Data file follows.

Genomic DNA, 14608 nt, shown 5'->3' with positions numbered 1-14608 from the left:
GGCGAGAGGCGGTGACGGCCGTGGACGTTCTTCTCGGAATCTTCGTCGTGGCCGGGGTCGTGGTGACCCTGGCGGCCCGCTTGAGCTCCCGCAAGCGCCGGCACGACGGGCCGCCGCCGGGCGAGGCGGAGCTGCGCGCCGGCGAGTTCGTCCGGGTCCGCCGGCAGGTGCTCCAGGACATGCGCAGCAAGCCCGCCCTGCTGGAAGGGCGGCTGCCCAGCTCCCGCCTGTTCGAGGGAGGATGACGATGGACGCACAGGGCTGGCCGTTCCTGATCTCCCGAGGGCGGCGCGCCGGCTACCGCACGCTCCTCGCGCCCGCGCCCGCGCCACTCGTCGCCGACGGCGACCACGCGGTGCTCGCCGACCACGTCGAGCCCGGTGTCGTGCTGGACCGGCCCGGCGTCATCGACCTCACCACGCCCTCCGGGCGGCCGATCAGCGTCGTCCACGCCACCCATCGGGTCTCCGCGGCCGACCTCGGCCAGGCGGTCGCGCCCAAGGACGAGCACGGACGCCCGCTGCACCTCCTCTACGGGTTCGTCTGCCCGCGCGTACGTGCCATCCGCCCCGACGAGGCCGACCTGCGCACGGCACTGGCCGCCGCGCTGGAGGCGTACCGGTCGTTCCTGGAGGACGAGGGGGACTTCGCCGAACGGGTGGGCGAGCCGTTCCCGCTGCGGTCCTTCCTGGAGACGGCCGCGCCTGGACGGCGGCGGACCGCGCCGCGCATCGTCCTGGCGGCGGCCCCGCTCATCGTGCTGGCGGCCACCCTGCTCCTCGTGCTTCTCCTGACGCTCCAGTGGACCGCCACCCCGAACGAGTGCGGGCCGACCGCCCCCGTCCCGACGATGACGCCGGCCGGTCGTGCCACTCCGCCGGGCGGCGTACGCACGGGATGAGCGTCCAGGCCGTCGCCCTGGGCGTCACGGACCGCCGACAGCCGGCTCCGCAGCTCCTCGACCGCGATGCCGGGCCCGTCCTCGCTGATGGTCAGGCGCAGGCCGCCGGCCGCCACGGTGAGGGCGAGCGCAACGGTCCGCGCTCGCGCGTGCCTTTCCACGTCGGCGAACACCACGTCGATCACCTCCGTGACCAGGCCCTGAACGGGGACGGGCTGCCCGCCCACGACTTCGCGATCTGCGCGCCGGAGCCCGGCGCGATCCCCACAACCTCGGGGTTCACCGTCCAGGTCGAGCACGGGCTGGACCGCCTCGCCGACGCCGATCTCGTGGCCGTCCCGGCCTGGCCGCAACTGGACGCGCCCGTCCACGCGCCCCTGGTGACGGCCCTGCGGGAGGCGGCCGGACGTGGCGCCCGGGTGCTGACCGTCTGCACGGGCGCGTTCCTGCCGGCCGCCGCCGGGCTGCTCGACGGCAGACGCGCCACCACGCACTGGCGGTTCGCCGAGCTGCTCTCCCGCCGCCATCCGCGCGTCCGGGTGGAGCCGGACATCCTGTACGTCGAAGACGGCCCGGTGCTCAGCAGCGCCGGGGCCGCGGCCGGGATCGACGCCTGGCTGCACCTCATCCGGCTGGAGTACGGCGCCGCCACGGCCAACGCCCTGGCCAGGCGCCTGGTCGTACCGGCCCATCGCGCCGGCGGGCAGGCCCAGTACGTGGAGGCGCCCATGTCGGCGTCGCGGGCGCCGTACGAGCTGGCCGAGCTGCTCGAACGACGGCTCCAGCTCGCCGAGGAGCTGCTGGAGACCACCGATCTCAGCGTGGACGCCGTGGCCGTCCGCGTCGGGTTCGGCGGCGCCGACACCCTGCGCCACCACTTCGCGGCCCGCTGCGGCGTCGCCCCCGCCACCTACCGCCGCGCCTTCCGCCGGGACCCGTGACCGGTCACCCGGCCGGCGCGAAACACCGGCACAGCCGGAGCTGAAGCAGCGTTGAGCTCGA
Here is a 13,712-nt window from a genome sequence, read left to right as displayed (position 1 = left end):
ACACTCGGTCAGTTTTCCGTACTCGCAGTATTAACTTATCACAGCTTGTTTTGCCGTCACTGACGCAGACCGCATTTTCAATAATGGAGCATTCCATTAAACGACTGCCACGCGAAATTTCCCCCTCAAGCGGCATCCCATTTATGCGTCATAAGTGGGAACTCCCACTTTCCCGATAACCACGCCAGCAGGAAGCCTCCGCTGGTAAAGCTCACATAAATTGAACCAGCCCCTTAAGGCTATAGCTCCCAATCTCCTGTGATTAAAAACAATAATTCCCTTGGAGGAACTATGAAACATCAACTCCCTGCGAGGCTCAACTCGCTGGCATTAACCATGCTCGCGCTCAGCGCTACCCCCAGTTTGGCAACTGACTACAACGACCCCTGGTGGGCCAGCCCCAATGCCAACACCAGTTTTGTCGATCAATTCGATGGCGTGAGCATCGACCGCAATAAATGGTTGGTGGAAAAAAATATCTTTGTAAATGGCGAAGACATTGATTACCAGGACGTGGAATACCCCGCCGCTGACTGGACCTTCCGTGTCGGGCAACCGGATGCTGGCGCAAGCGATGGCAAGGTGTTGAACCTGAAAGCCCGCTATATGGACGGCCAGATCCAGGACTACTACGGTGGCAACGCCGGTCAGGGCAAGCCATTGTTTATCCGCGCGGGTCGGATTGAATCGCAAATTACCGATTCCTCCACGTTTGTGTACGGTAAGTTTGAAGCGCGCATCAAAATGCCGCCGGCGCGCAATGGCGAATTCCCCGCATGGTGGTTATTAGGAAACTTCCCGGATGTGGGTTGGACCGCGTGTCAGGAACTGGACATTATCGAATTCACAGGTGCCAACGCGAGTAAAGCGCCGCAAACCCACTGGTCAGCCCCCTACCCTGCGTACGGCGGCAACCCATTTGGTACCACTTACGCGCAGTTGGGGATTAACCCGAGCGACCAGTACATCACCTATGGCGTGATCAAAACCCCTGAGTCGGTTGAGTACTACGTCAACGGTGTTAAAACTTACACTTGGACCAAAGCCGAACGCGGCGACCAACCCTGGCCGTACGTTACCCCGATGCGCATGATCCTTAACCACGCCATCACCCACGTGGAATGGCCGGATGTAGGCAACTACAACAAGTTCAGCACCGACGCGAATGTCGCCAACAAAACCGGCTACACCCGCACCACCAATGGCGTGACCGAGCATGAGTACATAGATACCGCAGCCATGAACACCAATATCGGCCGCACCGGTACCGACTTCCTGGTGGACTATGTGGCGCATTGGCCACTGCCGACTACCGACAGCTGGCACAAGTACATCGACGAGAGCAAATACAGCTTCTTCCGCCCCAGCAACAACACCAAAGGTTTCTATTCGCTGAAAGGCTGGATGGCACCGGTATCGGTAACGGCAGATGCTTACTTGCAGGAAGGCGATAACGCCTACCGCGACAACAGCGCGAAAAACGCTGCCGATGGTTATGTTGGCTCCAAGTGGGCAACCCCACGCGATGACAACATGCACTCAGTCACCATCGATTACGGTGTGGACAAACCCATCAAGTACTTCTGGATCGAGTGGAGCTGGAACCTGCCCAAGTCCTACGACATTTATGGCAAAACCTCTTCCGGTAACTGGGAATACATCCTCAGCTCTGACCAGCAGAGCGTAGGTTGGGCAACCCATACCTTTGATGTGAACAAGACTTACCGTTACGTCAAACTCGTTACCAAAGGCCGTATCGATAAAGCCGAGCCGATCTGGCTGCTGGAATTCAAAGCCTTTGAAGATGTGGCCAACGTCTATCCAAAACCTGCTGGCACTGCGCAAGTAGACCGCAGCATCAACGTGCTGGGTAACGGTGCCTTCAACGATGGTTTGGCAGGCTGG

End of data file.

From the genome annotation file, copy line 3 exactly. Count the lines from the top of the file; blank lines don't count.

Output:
Here is a 13,712-nt window from a genome sequence, read left to right as displayed (position 1 = left end):